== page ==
Three female flight attendants claim they were drugged and two of them raped by two JetBlue pilots during a layover in Puerto Rico, a new lawsuit filed this week in New York federal court has claimed.
The pilots remained on the job following the alleged incident without receiving any sort of reprimanding or punishment, the suit said. At least one of the female flight attendants said she was forced to work with one of the accused pilots after the alleged rape.
After making their way to a beach in Puerto Rico near the hotel they were staying during their layover in May of last year, the women were offered sips from one of the flight attendant’s alcoholic beverages.
Shortly after, they recall being raped by the pilots through “flashes of memory” during a hazy experience, the suit read.
The 24-page suit goes on to name JetBlue and the two pilots, Eric Johnson and Dan Watson, who are accused of drugging and raping the flight attendants who also worked for the same airline.
“We work to create a respectful workplace for all our crewmembers where they feel welcome and safe,” JetBlue said in a statement to Washington Post.
The airline added it “takes allegations of violent or inappropriate behaviour very seriously and investigates such claims thoroughly.”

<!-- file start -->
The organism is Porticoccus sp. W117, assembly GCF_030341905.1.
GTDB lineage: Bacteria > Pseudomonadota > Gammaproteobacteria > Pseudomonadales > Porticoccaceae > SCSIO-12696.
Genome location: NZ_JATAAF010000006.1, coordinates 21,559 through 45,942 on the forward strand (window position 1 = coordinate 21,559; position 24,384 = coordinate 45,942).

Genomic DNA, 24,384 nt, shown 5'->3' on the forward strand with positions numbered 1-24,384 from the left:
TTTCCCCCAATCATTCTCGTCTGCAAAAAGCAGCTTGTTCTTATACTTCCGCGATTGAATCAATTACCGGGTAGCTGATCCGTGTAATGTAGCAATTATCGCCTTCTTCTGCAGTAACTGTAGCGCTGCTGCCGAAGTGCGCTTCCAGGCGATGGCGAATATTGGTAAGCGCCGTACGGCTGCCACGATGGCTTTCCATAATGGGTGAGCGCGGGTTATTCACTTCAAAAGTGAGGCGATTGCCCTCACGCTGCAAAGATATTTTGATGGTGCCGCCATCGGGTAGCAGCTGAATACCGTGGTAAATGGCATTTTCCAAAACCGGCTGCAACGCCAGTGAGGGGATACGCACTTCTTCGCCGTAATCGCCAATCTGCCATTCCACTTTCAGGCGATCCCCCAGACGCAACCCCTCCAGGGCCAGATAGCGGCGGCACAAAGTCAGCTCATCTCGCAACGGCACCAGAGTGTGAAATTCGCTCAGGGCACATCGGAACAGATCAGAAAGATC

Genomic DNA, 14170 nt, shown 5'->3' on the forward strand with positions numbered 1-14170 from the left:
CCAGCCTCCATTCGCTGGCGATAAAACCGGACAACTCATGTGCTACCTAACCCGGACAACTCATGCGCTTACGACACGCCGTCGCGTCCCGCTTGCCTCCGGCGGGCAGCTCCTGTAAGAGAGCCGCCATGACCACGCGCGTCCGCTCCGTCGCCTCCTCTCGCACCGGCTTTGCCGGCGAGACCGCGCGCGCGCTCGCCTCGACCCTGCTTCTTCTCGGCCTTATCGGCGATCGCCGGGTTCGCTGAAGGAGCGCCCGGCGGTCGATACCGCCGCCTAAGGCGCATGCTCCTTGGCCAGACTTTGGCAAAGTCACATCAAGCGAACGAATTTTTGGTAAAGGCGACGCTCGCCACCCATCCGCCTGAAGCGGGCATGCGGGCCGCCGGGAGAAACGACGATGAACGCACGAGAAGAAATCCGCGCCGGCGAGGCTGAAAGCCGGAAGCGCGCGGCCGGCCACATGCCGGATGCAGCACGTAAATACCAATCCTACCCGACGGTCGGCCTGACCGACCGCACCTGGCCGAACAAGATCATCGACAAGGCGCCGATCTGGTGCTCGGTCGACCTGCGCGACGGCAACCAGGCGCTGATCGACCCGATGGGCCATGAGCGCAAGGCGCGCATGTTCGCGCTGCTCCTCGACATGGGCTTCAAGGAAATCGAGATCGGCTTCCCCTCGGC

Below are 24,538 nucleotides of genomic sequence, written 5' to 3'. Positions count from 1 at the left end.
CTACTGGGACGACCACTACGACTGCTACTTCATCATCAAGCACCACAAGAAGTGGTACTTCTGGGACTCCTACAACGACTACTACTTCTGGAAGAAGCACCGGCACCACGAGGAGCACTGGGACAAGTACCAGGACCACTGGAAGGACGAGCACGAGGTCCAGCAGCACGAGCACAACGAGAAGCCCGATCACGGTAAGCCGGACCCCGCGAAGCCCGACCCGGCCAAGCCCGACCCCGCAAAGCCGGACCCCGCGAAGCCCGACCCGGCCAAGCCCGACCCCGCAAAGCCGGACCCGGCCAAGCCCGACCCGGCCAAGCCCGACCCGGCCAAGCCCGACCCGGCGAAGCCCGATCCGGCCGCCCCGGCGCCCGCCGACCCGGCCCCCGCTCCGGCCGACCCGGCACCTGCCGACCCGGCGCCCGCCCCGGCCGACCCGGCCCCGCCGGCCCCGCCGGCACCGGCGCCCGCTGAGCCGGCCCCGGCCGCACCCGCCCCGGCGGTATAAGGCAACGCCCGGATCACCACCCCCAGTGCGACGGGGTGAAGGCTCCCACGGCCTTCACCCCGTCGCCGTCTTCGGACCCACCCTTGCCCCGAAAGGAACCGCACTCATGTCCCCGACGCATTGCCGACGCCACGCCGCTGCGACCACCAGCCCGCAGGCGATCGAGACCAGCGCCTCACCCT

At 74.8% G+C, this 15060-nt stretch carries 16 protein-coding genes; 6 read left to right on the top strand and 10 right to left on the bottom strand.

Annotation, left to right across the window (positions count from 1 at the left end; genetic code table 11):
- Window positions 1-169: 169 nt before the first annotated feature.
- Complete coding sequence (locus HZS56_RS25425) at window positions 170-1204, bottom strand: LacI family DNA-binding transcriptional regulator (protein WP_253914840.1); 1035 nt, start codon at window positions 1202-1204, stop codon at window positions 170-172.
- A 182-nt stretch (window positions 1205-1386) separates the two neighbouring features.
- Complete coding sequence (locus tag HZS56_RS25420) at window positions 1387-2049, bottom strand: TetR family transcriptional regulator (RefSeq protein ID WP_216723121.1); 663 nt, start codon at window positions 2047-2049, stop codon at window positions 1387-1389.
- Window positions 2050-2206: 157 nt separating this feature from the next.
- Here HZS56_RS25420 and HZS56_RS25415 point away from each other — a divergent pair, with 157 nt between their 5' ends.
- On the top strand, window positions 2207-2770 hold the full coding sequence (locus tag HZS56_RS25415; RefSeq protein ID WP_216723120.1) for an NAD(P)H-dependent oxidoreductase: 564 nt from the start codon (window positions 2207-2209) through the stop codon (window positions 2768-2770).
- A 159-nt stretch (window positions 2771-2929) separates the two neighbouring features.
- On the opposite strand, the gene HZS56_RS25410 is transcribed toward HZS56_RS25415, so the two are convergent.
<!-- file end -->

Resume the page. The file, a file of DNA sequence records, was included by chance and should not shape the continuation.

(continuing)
However, an attorney for two of the women told the newspaper “the pilots were not suspended” and faced little to no repercussions for their alleged misconduct.
“They were not put on any sort of leave,” the attorney, Abraham Z Melamed, said. “They continued to work and continue to work to this day without any ramifications.”
Mr Johnson thanked the women for making his “fantasy come true,” the lawsuit read.
One of the women — who are each named “Jane Doe” in the lawsuit, along with corresponding numbers — said she developed a common sexually transmitted disease following the alleged rape.
“The three of them looked up the symptoms of rape drugs and found their symptoms were consistent with having been drugged,” the lawsuit read. The two alleged rape victims also “expressed to each other that they were stunned by what had happened,” according to the suit.
The three women all worked a return flight the day after the reported incident.